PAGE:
The exact cause of Ludwig van Beethoven’s death has remained a mystery for centuries. While the specific cause of death has remained unconfirmed for some time, what’s certain is that the composer had gone completely deaf by the time he reached 45 years old. Recently, researchers attempted to uncover the root causes of Beethoven’s hearing loss and stomach issues by extracting DNA from strands of his hair almost 200 years after his passing.
While the study failed to uncover the root cause of his deafness, their testing revealed that the composer had a genetic predisposition to liver disease and was also infected with hepatitis B. These conditions likely severely damaged his liver in the last days of his life.
The study, published in the journal Current Biology, suggests that these factors, combined with his excessive alcohol consumption, were likely responsible for Beethoven’s liver failure, which was the cause of his death. Interestingly, the composer had expressed the desire for medical professionals to examine his health issues after his demise. This March 26 will mark the 196th year since Beethoven’s death in Vienna at age 56.
This groundbreaking discovery was made possible thanks to the dedication of Beethoven fans, who saved locks of his hair after his death and kept them preserved for nearly 200 years. The strands of hair were then used to reconstruct about two-thirds of his genome, which allowed researchers to uncover essential details about his life and death.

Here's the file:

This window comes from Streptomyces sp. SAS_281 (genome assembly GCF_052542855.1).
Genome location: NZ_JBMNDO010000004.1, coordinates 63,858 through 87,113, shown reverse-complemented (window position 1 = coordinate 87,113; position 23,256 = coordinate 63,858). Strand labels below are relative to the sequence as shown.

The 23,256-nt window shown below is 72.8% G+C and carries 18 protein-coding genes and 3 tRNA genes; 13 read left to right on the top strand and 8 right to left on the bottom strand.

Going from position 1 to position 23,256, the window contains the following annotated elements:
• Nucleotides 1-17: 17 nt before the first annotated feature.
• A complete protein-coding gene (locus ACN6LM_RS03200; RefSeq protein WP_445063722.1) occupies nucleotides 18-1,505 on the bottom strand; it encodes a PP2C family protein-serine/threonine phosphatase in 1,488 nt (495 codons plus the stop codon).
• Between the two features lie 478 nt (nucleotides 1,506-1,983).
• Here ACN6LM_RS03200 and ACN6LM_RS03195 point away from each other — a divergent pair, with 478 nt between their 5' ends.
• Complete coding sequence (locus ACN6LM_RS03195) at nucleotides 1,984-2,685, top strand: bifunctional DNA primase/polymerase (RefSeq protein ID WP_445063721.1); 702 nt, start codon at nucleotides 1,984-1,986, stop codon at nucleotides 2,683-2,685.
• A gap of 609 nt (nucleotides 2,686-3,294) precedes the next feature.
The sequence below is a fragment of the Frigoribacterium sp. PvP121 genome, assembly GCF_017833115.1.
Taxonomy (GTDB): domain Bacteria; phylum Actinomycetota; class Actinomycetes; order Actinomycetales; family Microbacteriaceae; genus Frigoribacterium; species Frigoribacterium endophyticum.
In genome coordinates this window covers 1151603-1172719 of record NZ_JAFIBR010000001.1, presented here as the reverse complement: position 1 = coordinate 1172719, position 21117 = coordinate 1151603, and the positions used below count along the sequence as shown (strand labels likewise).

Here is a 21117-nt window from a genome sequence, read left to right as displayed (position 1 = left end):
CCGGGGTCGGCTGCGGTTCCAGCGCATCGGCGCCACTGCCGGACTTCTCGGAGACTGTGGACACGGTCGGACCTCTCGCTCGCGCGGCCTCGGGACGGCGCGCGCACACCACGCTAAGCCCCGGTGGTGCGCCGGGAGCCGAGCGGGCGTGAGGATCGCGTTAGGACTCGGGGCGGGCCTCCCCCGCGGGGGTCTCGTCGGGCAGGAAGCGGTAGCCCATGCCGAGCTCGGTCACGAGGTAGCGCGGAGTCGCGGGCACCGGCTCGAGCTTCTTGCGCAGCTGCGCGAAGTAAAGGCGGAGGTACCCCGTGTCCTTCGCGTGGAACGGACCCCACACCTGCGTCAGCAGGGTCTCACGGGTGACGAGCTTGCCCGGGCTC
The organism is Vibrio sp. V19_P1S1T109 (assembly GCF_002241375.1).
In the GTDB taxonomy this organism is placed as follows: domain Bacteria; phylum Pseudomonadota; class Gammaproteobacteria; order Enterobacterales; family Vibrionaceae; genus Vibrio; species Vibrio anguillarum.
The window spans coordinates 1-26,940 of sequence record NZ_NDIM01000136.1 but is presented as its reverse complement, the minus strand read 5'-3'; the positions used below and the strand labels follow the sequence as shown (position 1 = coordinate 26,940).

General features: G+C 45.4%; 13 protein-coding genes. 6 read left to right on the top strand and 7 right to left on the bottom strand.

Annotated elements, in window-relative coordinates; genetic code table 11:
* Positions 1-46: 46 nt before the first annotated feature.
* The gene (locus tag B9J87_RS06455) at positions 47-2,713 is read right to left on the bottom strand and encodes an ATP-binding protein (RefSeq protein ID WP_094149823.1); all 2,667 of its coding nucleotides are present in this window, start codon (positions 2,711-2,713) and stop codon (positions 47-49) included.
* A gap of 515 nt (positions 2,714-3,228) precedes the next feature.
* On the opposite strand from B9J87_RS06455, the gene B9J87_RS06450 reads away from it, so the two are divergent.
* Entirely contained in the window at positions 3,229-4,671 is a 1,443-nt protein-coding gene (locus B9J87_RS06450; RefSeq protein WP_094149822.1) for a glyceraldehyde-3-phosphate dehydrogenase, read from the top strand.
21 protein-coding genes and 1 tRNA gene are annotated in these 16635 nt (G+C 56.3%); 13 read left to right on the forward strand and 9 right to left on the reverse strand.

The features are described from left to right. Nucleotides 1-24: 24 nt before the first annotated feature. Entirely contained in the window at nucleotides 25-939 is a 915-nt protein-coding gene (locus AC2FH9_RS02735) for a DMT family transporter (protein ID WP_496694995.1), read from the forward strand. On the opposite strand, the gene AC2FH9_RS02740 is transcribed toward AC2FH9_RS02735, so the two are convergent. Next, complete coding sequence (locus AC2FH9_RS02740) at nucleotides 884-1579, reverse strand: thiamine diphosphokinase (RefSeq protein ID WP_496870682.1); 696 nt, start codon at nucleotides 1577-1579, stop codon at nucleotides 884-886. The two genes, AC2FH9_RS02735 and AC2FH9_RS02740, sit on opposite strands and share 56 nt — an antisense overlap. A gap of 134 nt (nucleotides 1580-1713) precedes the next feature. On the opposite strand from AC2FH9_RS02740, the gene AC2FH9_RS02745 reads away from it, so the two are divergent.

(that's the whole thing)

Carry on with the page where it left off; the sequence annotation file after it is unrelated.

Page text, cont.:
In addition to these findings, the study yielded an unexpected revelation: DNA samples obtained from five male living relatives of Beethoven produced inconsistent results in the Y chromosomes inherited through the paternal line. While the men’s Y chromosomes matched each other, they did not match Beethoven’s Y chromosome. This suggests the possibility of an “extra-pair paternity event” in a previous generation of the composer’s family, pointing to the existence of a child born from an extramarital affair.
Despite these revelations, the main question surrounding what contributed to Beethoven’s deafness remains unanswered.
“Honestly, I think we just have to be grateful for what we got,” team leader Tristan Begg at the University of Cambridge told the Washington Post.
This story originally appeared on Simplemost. Check out Simplemost for additional stories.